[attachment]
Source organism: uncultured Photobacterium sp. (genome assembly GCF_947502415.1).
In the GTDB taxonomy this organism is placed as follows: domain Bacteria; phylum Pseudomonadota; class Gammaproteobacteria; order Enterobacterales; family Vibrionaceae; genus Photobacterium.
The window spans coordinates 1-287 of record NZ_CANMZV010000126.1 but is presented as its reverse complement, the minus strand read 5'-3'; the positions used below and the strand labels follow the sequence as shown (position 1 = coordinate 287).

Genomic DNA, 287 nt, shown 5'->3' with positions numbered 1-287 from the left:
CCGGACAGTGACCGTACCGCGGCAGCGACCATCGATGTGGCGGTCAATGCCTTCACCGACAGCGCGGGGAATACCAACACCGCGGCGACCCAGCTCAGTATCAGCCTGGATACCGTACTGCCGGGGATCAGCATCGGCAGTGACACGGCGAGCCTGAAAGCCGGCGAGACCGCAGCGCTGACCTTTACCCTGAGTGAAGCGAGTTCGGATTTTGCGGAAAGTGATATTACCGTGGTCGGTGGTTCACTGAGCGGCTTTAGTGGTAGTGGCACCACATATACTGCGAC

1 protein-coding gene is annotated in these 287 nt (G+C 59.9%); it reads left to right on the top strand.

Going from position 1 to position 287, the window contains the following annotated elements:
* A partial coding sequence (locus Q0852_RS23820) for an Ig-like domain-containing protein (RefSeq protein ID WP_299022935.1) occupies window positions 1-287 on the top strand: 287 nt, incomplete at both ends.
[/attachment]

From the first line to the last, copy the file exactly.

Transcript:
Source organism: uncultured Photobacterium sp. (genome assembly GCF_947502415.1).
In the GTDB taxonomy this organism is placed as follows: domain Bacteria; phylum Pseudomonadota; class Gammaproteobacteria; order Enterobacterales; family Vibrionaceae; genus Photobacterium.
The window spans coordinates 1-287 of record NZ_CANMZV010000126.1 but is presented as its reverse complement, the minus strand read 5'-3'; the positions used below and the strand labels follow the sequence as shown (position 1 = coordinate 287).

Genomic DNA, 287 nt, shown 5'->3' with positions numbered 1-287 from the left:
CCGGACAGTGACCGTACCGCGGCAGCGACCATCGATGTGGCGGTCAATGCCTTCACCGACAGCGCGGGGAATACCAACACCGCGGCGACCCAGCTCAGTATCAGCCTGGATACCGTACTGCCGGGGATCAGCATCGGCAGTGACACGGCGAGCCTGAAAGCCGGCGAGACCGCAGCGCTGACCTTTACCCTGAGTGAAGCGAGTTCGGATTTTGCGGAAAGTGATATTACCGTGGTCGGTGGTTCACTGAGCGGCTTTAGTGGTAGTGGCACCACATATACTGCGAC

1 protein-coding gene is annotated in these 287 nt (G+C 59.9%); it reads left to right on the top strand.

Going from position 1 to position 287, the window contains the following annotated elements:
* A partial coding sequence (locus Q0852_RS23820) for an Ig-like domain-containing protein (RefSeq protein ID WP_299022935.1) occupies window positions 1-287 on the top strand: 287 nt, incomplete at both ends.